Tinabanana: Here goes. First, my condolences to what happened to your boyfriend. I hear the horror stories every now and then and I wonder.
All of what you suggest is possible. When I graduated from College the first thing I did is go work with my father for a couple of weeks. He gave me a lot of "basics" necessary to successfully run my practice. One of the first rules he told me was. If after three adjustments the patient isn't responding the way you think they should toss everything you think you know about it and reevaluate the whole thing. Good advise and I've lived by that. Next, if after two weeks there is no improvement think referal to a neurosurgeon for a possible herniated disc.
It sounds to me like your BF slipped a disc the first time. A slipped disc is fixable via chiropractic and usually only takes about two weeks to do. But it's a very specific technic developed by Jim Cox out of Indiana and has only been available since 1985 when he completed his research. It's called Intersegnmetal traction. Not all Chiropractors are aware of this technic.
It sounds like the second chiropractor attempted to do this. However, once the disc is herniated (ruptured) there's not much a Chiropractor can do about it and surgery is the only answer. That's why the two week limit.
Chiropractic is great at correcting a bulging discs. What you would understand to be a "slipped disc". But it takes a very specific technic to accomplish this.
Cox Intersegmental traction. I use a variation of Cox together with Thompson and Barge technics and am very successsful with the slipped disc cases. (Too successful, I get all the hard ones no one else around here can fix). But, again, once the disc is ruptured I send them to the neurosurgeon.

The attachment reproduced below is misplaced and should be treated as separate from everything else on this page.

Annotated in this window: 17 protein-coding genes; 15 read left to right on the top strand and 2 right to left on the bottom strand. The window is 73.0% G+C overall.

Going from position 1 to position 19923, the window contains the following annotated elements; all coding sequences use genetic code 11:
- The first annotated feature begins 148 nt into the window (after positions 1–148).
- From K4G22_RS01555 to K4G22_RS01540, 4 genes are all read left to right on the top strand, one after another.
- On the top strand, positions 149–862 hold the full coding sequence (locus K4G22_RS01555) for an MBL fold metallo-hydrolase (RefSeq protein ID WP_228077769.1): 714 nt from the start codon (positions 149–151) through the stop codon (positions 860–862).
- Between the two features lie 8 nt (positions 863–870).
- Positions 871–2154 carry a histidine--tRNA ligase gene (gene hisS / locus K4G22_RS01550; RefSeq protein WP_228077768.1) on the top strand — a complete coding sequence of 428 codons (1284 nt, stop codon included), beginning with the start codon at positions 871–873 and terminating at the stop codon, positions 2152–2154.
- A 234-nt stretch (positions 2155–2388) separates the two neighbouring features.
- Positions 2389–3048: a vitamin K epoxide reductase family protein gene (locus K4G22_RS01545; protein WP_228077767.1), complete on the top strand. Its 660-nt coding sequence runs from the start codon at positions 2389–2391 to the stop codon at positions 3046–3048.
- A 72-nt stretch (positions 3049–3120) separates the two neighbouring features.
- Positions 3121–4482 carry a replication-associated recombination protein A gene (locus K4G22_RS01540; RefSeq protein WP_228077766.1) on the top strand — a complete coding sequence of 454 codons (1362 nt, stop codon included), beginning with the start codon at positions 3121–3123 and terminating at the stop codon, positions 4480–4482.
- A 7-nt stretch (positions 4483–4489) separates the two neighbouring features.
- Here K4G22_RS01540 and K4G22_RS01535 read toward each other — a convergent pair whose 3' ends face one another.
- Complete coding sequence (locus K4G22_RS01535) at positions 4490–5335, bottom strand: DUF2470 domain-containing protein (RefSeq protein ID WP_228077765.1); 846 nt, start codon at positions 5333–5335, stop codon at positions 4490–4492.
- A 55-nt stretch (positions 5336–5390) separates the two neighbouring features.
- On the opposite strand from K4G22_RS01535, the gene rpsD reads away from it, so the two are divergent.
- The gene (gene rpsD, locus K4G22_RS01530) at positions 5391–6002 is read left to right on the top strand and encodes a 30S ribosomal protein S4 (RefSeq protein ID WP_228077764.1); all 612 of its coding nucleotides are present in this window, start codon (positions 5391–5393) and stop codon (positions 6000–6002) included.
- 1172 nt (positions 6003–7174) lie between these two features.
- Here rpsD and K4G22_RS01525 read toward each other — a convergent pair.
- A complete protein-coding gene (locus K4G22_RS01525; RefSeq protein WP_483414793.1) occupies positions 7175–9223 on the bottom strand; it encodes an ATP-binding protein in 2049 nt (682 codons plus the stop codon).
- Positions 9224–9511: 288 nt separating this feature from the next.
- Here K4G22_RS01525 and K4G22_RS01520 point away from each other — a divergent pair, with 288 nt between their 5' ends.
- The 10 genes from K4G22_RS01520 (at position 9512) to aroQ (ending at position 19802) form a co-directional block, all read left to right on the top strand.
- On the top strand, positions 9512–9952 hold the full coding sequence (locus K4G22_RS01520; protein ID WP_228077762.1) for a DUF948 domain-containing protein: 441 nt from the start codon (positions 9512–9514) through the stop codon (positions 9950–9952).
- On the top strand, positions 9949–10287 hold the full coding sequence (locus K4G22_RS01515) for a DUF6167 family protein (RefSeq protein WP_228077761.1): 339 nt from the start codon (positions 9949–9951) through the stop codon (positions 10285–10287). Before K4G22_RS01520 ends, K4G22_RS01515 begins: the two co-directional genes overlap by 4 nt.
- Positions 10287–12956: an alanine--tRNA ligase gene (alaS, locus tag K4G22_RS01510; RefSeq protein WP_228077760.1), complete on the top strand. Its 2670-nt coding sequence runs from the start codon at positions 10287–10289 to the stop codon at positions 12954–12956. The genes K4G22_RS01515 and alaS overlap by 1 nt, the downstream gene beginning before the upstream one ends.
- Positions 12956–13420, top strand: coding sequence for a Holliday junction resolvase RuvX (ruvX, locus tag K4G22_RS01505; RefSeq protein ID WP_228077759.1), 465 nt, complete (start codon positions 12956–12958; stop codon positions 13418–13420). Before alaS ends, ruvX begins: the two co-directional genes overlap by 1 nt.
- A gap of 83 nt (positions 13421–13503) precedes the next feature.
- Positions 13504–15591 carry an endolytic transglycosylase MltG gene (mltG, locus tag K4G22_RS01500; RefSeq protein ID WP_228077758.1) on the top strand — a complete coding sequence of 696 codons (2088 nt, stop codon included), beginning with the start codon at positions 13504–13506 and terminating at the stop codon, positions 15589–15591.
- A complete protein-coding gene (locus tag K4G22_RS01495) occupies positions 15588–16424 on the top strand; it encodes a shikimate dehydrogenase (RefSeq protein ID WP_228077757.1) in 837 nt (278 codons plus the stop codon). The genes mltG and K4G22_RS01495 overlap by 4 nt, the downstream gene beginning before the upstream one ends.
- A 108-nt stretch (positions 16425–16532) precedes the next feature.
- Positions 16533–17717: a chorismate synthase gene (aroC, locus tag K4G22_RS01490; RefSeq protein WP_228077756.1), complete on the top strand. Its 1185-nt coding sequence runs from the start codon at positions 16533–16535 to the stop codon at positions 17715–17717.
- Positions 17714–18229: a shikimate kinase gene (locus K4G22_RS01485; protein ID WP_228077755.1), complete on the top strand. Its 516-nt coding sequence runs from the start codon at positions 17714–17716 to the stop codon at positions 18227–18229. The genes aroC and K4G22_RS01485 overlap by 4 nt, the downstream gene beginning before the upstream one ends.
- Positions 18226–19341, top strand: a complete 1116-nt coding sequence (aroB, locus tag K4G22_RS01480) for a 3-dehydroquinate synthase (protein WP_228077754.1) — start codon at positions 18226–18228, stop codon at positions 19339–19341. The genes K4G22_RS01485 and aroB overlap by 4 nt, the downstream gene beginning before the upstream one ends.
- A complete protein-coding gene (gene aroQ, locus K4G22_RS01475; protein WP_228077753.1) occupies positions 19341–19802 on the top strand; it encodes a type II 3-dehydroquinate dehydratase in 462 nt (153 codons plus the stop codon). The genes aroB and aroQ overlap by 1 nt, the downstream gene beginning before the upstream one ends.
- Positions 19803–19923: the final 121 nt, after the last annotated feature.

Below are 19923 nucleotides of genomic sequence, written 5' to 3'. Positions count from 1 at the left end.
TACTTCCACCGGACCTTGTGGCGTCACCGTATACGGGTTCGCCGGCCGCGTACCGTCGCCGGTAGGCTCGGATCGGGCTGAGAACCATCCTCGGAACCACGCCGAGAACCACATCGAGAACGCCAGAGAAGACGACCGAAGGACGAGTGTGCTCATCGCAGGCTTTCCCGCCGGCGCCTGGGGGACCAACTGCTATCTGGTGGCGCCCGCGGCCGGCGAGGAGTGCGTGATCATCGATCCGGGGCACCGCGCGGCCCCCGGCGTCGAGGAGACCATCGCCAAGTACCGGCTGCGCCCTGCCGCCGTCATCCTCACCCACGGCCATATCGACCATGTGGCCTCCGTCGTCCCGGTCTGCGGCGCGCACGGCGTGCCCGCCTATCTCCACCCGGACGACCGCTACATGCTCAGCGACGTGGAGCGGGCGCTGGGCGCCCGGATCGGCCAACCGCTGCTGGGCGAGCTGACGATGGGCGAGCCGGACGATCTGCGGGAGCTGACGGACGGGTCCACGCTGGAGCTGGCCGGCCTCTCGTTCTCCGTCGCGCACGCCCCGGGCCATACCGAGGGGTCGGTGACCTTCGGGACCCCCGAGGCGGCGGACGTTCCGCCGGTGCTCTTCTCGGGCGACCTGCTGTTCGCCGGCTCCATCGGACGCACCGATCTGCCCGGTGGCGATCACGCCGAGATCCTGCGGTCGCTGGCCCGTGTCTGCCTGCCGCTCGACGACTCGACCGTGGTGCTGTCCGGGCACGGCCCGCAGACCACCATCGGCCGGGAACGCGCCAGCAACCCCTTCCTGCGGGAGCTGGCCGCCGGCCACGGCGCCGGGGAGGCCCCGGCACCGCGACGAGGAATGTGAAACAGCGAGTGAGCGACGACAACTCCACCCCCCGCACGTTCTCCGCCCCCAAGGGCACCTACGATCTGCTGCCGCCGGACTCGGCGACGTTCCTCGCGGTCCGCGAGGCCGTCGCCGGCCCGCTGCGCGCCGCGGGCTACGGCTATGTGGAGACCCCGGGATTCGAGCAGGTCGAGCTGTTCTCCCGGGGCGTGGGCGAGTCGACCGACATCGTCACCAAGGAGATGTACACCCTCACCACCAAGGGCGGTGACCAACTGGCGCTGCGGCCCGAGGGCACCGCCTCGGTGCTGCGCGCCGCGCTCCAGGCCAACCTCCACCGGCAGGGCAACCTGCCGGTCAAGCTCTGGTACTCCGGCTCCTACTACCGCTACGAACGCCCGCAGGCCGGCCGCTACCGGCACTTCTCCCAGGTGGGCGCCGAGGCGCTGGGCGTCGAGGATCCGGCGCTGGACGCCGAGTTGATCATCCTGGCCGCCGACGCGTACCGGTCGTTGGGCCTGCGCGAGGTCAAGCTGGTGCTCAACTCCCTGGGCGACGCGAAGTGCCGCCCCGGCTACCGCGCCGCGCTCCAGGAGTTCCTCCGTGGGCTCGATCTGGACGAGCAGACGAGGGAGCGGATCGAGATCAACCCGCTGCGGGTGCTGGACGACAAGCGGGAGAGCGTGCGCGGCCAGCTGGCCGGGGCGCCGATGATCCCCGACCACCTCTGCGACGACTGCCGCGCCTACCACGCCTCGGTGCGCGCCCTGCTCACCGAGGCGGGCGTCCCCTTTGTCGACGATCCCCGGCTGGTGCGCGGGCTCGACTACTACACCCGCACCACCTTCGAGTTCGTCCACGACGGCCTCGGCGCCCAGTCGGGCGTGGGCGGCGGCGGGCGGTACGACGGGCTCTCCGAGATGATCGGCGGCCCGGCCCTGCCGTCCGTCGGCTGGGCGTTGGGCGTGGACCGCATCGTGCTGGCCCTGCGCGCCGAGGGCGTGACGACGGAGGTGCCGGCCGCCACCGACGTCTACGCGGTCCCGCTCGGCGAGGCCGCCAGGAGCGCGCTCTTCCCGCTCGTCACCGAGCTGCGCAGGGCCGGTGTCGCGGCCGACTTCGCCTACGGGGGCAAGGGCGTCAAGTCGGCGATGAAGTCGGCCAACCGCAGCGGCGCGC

Sometimes the enthusiam of youth gets in the way thinking chiropractic can fix everything. It can't. I was lucky, if I ran into a problem all I had to do is call my father.
Your BF should recover fully. Once the debris from the herniated disc is cleaned up from around the nerves the human body is very good at healing itself. For sure he'll know the rest of his life that he had a serious injury at that spot but it shouldn't stop him from participating fully in life. He'll be able to tell when the weather is going to change.
The most important thing now is his attitude. Is he going to let this rather serious situation ruin him or is he going to overcome it and carry on. I've seen some remarkable recoveries over the years by people that were deemed hopeless. Myself included. Also my sister who has her testamonial on my web site.
As far as exercises he can do, or anyone can do, to insure proper mechanical function of their spine the rest of their life, of course there are some basics I suggest. But at this stage of the game he should be resting and allowing the healing process to work. Listen to what the neurosurgeon is saying and follow his advise. I don't know about Canada but we have some excellent neurosurgeons here in Michigan. I have complete confidence them. As they do me.
Again, my condolences to you and your BF. If you care to talk to me personally about this my email is available on my web site or through this forum. Doc